Columbus, Ohio –
The Ohio Supreme Court ruled Tuesday that the state’s attempt to tax NASCAR for broadcasting its races in Ohio was illegal.
At issue in court was whether the state tax commissioner correctly applied those broadcasts to Ohio’s commercial activity tax during the 2005 through 2010 audit. Taxes require payments on the company’s annual sales.
The court ruled that the broadcast revenue, licensing revenue, media revenue and sponsorship fees of Daytona Beach, Florida-based NASCAR were wrongly taxed. A group of three judges in the seven-member court disagreed over licensing fees.
The state has argued that it imposes the tax on NASCAR’s commercial activities, including the sale of the organization’s Ohio broadcast rights. Tuesday’s ruling reversed the Tax Complaints Board’s decision in their favor and sent the organization’s disputed tax bill — totaling $529,520 — back to the board for adjustment. again.
NASCAR asserts that its commercial activities in Ohio such as broadcasting races and selling merchandise are carried out by other companies – such as Fox Broadcasting Co. – taxed accordingly.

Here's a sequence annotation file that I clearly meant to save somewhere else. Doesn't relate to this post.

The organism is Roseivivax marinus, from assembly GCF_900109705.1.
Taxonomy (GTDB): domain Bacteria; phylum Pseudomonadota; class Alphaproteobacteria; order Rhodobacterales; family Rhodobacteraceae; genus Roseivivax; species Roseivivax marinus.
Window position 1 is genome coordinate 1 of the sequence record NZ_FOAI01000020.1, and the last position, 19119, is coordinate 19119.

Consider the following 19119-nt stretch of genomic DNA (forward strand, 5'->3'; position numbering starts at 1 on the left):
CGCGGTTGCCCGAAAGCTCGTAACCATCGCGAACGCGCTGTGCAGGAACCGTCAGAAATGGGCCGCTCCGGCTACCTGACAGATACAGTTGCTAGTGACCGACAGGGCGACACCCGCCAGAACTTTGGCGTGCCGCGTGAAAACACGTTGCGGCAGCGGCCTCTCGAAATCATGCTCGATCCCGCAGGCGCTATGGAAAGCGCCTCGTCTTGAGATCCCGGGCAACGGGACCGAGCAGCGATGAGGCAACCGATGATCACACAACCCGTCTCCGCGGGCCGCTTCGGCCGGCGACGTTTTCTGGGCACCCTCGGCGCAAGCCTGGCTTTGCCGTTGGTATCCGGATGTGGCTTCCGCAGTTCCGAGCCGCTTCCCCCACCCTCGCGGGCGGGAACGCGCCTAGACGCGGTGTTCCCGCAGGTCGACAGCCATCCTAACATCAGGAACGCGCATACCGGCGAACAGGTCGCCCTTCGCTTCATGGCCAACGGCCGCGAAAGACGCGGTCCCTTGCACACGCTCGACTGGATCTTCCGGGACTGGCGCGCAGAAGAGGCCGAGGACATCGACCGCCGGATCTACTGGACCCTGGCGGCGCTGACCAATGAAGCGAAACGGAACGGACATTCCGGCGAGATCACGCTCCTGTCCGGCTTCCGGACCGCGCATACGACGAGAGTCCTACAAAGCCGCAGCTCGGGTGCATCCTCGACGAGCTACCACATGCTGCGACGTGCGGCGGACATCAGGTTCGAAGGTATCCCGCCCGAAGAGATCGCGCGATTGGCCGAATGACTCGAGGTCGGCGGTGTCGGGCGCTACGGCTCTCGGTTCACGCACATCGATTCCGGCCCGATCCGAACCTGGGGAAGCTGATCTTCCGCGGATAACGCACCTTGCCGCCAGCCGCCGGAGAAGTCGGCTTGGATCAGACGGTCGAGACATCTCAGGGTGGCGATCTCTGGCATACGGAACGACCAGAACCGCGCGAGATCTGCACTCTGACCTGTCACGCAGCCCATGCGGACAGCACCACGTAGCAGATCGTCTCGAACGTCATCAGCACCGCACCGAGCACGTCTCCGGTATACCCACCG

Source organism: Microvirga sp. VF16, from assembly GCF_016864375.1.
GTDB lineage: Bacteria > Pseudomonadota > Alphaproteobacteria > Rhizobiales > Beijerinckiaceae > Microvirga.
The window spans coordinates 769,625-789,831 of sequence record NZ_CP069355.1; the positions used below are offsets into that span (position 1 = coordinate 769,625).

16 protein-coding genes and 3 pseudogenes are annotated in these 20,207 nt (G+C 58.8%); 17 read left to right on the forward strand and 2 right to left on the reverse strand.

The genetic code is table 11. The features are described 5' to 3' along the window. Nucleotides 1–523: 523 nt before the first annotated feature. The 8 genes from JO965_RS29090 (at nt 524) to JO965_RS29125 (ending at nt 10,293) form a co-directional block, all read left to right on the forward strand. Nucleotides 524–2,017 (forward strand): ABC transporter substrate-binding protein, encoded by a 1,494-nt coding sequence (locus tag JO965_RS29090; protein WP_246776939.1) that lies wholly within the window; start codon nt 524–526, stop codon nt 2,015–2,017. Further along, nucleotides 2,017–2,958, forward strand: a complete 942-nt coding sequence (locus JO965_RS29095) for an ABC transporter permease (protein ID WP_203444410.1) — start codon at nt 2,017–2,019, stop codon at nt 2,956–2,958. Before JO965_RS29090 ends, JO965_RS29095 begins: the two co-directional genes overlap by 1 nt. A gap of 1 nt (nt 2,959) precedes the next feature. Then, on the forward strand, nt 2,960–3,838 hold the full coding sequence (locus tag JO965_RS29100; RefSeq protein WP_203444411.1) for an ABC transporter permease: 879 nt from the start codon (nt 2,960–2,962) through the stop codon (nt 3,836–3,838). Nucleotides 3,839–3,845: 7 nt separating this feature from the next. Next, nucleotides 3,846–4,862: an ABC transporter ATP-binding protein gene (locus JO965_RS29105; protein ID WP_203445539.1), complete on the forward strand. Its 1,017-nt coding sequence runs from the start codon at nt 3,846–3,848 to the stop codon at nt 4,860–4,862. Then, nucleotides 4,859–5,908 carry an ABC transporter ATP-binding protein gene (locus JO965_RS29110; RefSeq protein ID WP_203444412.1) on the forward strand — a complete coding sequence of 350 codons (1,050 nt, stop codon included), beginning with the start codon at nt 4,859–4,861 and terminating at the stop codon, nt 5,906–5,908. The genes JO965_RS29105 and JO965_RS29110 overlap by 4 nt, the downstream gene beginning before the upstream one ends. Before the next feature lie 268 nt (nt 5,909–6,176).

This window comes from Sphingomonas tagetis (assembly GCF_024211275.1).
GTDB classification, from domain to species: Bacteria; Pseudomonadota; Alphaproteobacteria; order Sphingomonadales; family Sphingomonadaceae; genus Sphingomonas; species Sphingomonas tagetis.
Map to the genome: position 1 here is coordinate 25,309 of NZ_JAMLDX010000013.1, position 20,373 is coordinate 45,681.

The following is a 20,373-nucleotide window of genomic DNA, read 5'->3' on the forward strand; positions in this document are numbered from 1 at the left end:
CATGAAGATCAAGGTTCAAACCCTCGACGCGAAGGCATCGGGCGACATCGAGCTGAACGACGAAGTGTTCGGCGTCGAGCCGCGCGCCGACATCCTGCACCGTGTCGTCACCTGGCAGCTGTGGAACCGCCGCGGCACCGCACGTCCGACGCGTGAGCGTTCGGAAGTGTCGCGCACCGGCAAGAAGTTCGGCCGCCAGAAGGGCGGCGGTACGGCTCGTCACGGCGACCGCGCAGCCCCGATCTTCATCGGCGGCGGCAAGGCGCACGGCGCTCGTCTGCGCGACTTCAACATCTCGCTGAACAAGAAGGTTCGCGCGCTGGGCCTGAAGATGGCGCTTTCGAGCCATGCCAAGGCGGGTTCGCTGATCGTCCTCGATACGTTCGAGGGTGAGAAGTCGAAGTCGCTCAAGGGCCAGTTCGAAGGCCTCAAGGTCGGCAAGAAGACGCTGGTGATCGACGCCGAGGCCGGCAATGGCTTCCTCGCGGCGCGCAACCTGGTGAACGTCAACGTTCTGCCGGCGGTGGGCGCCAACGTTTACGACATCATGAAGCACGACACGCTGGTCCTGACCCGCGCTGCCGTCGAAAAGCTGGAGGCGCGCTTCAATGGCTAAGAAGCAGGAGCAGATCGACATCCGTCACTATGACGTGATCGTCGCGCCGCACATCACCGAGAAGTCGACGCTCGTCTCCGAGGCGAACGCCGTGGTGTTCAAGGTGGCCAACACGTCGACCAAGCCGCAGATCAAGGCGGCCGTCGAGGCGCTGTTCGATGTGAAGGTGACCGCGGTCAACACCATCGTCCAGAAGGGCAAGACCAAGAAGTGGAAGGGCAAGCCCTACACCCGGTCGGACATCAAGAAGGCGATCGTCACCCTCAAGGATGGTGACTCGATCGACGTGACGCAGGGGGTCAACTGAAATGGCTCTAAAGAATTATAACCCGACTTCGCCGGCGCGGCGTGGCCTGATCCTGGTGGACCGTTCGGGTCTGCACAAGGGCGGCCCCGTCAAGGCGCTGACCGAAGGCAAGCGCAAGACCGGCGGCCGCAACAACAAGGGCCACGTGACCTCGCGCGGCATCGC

It said that imposing a tax on NASCAR broadcasts in Ohio was “an unconstitutional extension of tax liability to out-of-state content providers”.
In comments written by Justice Pat DeWine, the court agreed, determining that taxing NASCAR broadcasts “is not within the jurisdiction of the tax commissioner.” That’s because its broadcast, media, and sponsorship agreements are based on flat fees that “do not change with the amount of use.”
On the matter of the license agreement, Judges Melody Stewart, Jennifer Brunner and Michael Donnelly disagreed that they were not subject to tax.
They support the tax commissioner’s decision to charge licensing fees separately from sales of NASCAR licensed products — flags, mugs, grill lids, keychains, hood ornaments, dice opaque — by its contract holder, BSI Products. NASCAR has argued that leads to a double tax.
Stewart wrote: “If a homeowner hires a plumber to fix his sink and pays the plumber the income Ohio taxed, then Ohio is perfectly right to tax what it doesn’t. the landlord paid the plumber as part of the plumber’s income.”